Get our free book (in Spanish or English) on rainwater now - To Catch the Rain.

Sanctuary greywater system

From Appropedia
Jump to: navigation, search
ENGR215 Project Page in Progress
This page is a project page in progress by students in Engr215. Please refrain from making edits unless you are a member of the project team, but feel free to make comments using the discussion tab. Check back for the finished version on 12/16/2016.

Team Four Squared: Top: Baylee Carson, Middle: Jennifer Turk, Juliette Cortez, Bottom: Christopher Bautista


Fig 2: Overview of Greywater system
Fig 1: Overview of CAD

The purpose of this project was to build a greywater filtration system to reduce fresh water use and inspire other to create reusable water resources. Our client hosts large parties and events regularly meaning many people from the community spend time at the site. Our team made the system look as inspirational as possible so that when community members see it, it may inspire them to create one of their own. A "How To" Manual can be found below to allow others to recreate our system at their own homes. This system specifically filters water from two kitchen sinks, however, it can be modified to filter washing machine runoff or showers. Below is a description of the final project team four squared built at the Sanctuary.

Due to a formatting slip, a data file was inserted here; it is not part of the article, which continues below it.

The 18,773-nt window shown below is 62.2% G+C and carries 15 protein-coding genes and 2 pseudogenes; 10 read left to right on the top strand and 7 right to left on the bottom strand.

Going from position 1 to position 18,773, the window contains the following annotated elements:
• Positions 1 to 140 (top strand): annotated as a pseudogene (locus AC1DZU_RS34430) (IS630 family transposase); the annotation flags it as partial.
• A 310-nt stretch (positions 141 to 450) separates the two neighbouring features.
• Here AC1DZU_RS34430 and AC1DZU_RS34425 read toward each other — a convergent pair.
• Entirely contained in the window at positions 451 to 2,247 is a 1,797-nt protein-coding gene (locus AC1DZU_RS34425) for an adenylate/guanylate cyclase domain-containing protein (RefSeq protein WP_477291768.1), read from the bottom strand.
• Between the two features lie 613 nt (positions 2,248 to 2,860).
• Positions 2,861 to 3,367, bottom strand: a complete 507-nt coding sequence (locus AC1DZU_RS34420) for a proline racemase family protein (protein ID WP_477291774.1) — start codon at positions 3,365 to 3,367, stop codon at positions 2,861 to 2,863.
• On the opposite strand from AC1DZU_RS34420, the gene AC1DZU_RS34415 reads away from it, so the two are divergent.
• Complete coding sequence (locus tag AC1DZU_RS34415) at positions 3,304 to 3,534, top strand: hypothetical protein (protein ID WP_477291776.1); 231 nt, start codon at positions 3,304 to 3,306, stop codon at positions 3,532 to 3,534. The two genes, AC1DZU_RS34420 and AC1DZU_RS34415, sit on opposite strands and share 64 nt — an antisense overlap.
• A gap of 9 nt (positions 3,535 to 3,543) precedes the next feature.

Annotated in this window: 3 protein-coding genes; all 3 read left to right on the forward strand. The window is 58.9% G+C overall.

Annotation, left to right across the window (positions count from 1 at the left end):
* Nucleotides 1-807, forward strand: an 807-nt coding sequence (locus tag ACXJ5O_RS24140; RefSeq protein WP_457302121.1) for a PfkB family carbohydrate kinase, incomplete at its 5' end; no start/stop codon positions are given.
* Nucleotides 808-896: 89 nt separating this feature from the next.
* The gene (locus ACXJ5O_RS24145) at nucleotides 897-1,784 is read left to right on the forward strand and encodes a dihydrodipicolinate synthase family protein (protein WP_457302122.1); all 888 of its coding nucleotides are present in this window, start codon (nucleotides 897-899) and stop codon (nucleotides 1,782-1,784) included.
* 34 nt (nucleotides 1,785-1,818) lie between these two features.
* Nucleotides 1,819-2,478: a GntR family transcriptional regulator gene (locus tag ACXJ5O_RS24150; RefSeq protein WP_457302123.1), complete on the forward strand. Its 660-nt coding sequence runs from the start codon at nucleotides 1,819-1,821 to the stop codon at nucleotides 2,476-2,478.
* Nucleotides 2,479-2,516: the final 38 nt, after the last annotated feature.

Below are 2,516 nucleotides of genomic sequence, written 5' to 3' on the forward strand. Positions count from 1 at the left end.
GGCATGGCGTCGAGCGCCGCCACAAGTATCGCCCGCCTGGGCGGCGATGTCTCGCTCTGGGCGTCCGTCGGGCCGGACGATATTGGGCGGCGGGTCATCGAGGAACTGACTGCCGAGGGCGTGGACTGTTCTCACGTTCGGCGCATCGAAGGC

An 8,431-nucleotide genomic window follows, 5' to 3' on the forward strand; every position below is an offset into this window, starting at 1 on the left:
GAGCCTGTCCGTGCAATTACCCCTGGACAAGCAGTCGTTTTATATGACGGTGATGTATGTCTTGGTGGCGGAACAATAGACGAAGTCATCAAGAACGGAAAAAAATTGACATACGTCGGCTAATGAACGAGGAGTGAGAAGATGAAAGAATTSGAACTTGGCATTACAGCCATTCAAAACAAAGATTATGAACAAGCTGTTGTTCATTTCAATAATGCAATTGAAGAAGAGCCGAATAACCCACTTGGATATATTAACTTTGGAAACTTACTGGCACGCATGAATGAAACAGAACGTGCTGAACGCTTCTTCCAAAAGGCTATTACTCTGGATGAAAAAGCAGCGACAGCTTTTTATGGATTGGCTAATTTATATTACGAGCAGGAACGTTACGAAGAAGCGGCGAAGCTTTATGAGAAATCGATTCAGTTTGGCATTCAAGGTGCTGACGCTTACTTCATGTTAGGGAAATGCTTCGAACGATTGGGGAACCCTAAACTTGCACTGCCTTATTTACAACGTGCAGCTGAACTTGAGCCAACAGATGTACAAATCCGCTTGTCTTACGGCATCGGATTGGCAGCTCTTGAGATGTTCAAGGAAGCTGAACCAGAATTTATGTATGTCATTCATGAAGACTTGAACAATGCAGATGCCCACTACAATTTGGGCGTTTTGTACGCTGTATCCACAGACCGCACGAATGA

Team Four Squared is a group of Humboldt State University students who are a part of the Engineering 215 - Introduction to Design class of Fall 2016. Our client, The Sanctuary, located on J street in Arcata, CA is a community building dedicated to offering a creative space where members of the community can grow, create and build not just physical things but experiences and memories as well. This greywater system will serve not only as a water filtration station but also as inspiration for others to build their own greywater filtration systems.

Problem statement and criteria

The objective of this project was to reduce the amount of city water that the Sanctuary uses outdoors. Our system filters the kitchen sink water from the neighboring house allowing the Sanctuary to use recycled water for outdoor use. The recycled water that will be coming from our system will be primarily used for irrigating the sanctuary's garden.

Criteria Importance Constraints
Aesthetics 10 People need to be inspired to want to replicate this project.
Reuse of materials 9 90% of the materials used must be reused or upcycled.
Cost 8 No more than $400 may be spent
Maintenance 7 The system needs to be able to be maintained by 2 adults.
Ease of use 6 The system needs to be able to be used by any adult.
Safety 5 Humans or animals may not come in contact with the greywater.

Description of final project

Cost Table

Total Costs of Grey water System: